Re-entering the Workforce? Don’t Take Things for Granted
So, you were about to hit the peak of your career when you took a break. It could be for any reason – marriage, children, health, higher studies or shifting bases. Now, things have changed and you are re-entering the workforce with a vengeance. But why aren’t you doing as well as you expected?
Most likely than not, you are holding yourself back. We tell you how to avoid the many traps women tend to fall into:
- Send a job application only after you have thought things through. Read the job description, see if you are a good fit and have the essential skills, and apply only if you are willing to take up the offer. No point wasting your and the employer’s time on a pointless exercise.
- If an employer is specifying a particular location, don’t apply from a distant one. Most employers are willing to offer flexible terms, but remote working relationships don’t work for all roles. Start-ups often can’t afford flexi-workers when it comes to jobs with connect, such as marketing.
- If you commit to an interview, be there, on time. Backing out at the nth hour is not fine, not unless you have a really good reason.
- Apart from looking at your function at a micro level, look at the bigger picture. Display initiative. If you do things that are not part of your KRA, rewards are sure to come your way.
- Today’s workplace needs an employee who is relevant, has a “can-do” attitude, an in-depth awareness of the industry, the market and organisation. Keep abreast with the company’s vision and align your competencies to the requirement of the next role.
- Work on your communication skills. Communicate and connect more actively with colleagues and seniors. Share things at work. You may have gotten used to doing things your own way, but re-learn the art of being a team player.
- Women returning to the workforce should not get offended if an employer asks for a certain amount of face time. Skype can’t always do what personal time does.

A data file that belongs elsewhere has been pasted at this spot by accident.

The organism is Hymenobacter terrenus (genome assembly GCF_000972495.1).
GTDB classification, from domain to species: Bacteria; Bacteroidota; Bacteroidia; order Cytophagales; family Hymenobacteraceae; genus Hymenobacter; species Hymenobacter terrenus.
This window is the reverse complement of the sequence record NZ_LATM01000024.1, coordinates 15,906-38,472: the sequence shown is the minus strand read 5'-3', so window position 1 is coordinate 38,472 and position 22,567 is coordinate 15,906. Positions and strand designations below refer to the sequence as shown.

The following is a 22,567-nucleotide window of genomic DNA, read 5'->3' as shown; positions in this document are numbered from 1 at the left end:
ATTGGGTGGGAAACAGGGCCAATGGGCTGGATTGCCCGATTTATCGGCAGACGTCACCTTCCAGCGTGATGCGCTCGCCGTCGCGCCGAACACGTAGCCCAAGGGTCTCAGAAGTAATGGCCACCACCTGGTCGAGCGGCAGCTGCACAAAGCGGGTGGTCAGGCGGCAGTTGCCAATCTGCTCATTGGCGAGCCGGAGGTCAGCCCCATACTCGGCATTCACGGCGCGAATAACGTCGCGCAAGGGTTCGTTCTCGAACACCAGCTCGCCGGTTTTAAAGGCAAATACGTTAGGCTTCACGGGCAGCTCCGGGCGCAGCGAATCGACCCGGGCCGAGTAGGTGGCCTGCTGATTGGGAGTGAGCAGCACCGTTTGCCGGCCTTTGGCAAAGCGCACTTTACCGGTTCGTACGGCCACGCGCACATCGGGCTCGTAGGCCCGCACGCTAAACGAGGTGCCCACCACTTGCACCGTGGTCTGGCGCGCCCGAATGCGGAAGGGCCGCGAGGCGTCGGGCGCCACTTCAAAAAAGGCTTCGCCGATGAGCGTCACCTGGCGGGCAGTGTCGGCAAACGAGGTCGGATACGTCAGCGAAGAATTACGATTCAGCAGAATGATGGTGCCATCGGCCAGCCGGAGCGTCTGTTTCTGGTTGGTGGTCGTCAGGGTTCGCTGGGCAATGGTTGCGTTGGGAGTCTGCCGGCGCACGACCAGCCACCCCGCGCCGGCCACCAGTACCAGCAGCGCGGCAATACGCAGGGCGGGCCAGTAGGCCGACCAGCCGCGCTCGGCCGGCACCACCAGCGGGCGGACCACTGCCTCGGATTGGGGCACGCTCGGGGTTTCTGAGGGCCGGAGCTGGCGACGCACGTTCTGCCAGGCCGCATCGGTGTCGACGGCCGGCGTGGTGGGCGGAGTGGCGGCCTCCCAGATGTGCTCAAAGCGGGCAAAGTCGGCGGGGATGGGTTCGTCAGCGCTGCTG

- You might have been raking in the moolah once upon a time. But if you’re re-entering the workforce after a break,you can’t expect the same salary. Definitely not if you are looking at a flexible work environment that lets you focus on other priorities too. Deal with it. Or else, be prepared to work the same hours at the same pace as other colleagues.
- Companies must keep their business goals and budgets in mind. Someone who hasn’t worked in the last 2-5 years is a bit of a wild card hire in a flexi-time role. This makes it impossible to offer pay that’s in keeping with what a full-time working contemporary could make.
- If you want to get more, do more. Take on more responsibility, ease your manager’s workload and prove your worth by asking customers to send feedback and endorse your work.
- The workplace calls for constant upgradation and reinvention to ensure growth and evolution. Upgrading skills will stand you in good stead; it’s not something to be looked down on. Take an online course, read an industry journal, or talk to your mentor. Don’t let a career break leave you unable to keep pace.
Women returning to the workplace can’t display a sense of entitlement; they need to work their way up and earn a position and compensation that’s rightfully theirs.